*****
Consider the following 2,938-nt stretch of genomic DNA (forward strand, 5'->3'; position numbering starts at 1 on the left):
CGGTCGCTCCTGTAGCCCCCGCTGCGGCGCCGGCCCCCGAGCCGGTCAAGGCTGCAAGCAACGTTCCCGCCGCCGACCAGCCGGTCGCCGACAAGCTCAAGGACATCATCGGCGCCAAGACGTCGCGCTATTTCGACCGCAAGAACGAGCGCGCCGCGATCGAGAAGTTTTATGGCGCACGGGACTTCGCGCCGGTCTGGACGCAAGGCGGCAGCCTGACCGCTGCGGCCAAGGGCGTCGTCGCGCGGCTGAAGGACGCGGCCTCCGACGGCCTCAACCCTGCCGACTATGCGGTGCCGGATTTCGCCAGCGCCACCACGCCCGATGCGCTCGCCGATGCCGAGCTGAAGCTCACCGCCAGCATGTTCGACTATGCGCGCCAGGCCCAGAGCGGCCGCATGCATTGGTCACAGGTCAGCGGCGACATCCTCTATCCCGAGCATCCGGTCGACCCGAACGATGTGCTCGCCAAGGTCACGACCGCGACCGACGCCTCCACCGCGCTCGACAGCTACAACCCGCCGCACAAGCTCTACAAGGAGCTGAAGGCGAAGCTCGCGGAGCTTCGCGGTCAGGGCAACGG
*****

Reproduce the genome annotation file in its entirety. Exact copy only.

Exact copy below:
Consider the following 2,938-nt stretch of genomic DNA (forward strand, 5'->3'; position numbering starts at 1 on the left):
CGGTCGCTCCTGTAGCCCCCGCTGCGGCGCCGGCCCCCGAGCCGGTCAAGGCTGCAAGCAACGTTCCCGCCGCCGACCAGCCGGTCGCCGACAAGCTCAAGGACATCATCGGCGCCAAGACGTCGCGCTATTTCGACCGCAAGAACGAGCGCGCCGCGATCGAGAAGTTTTATGGCGCACGGGACTTCGCGCCGGTCTGGACGCAAGGCGGCAGCCTGACCGCTGCGGCCAAGGGCGTCGTCGCGCGGCTGAAGGACGCGGCCTCCGACGGCCTCAACCCTGCCGACTATGCGGTGCCGGATTTCGCCAGCGCCACCACGCCCGATGCGCTCGCCGATGCCGAGCTGAAGCTCACCGCCAGCATGTTCGACTATGCGCGCCAGGCCCAGAGCGGCCGCATGCATTGGTCACAGGTCAGCGGCGACATCCTCTATCCCGAGCATCCGGTCGACCCGAACGATGTGCTCGCCAAGGTCACGACCGCGACCGACGCCTCCACCGCGCTCGACAGCTACAACCCGCCGCACAAGCTCTACAAGGAGCTGAAGGCGAAGCTCGCGGAGCTTCGCGGTCAGGGCAACGG